After a multi-year restoration effort, NASA’s Apollo Mission Operations Control Room 2 (MOCR 2) is set to re-open to the public next week, as part of the 50th anniversary of the moon landing. For two years, a team of historians and engineers have worked to rebuild the iconic consoles, decorations, and monitors that mission controllers saw as they guided astronauts through the first manned exploration of space during this critical early era.
As the AP reports, the effort got a seal of approval from one of the heavyweights in the Apollo era — retired engineer, flight director, and later director of NASA flight operations Gene Kranz.
“When I sit down here and I’m in the chair at the console … I hear these words, ‘Houston, Tranquility Base here. The Eagle has landed,’” Kranz said to the AP during a sneak preview at NASA’s Johnson Space Center. “It’s just nice to see the thing come alive again.”
The restoration effort has spared no level of detail, replacing the carpet, chairs, decorations, and even the ashtrays and coffee cups that characterized Mission Control during its heyday. The room had been used through the 1990s for space shuttle flights, then retired and opened to tourists. Nearly 50 years after Apollo 11, however, it wasn’t in the best of shape, and a grassroots effort to restore it began in 2017, raising $5M from activists and contributors across the nation, including a $3.5M grant from the city of Webster. Carpet tiles and upholstery samples were located and flight directors and staff were interviewed for details on what the facility looked like. When original material couldn’t be found, hand-crafted materials were substituted to recreate them.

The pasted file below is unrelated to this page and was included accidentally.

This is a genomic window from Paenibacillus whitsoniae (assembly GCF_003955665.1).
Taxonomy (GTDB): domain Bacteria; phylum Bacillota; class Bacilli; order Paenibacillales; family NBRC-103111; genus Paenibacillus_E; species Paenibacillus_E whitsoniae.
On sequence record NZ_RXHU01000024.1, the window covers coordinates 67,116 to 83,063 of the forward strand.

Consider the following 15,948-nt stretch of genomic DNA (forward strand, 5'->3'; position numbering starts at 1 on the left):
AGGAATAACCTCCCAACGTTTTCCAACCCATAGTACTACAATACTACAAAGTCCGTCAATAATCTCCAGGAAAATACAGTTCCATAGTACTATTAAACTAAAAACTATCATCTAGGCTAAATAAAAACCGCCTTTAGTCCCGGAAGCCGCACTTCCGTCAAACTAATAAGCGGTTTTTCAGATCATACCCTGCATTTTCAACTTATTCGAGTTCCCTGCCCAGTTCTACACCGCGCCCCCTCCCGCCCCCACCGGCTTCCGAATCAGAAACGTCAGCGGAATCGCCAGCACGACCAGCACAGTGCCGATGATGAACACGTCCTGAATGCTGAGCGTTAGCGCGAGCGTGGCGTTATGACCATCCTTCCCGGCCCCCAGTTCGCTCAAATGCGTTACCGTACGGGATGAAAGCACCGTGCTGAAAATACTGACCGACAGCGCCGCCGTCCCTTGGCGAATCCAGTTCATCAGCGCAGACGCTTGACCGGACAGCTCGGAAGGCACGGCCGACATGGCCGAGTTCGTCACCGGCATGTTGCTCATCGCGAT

The AMA with the historic reconstruction team is rather interesting and includes some lucky breaks for how they were able to source certain material, for example. Sandra Tetley, the Johnson Space Center Historic Preservation Officer, writes: “We found original wallpaper under a fire extinguisher and went back to original drawings and found the company who had been purchased and that company had the original roller! We were able to reproduce the wallpaper for the MCC!”
The consoles originally used CRTs, but these have been stealth-replaced with LCDs to mimic what they showed, even if a different display technology is now in use to show it. Visitors who tour the MOCR “will be treated to as an “as-it-happened” recreation of the Apollo 11 landing,” according to Paul Konyha, current flight director of NASA. “The displays and consoles show the exact data and information that was seen on July 20, 1969. It is accompanied by the actual audio of the flight control team in the MOCR and their communications with the astronauts. The only thing missing are the flight controllers themselves. It is an immersive experience that takes you back in time 50 years to witness one of the greatest accomplishments in human history,” Konyha wrote on Reddit.
It’s a testament to the restoration crew’s ingenuity and dedication that we have this facility to tour on the 50th anniversary of the Moon landing — and a testament to how much our exploration of space has flagged that we have no equivalent anniversaries to look forward to in the future. Hopefully, by the time Apollo 11 is celebrating its 100 birthday, it’ll have been joined by at least a Mars mission of equivalent success.
Feature image by NASA
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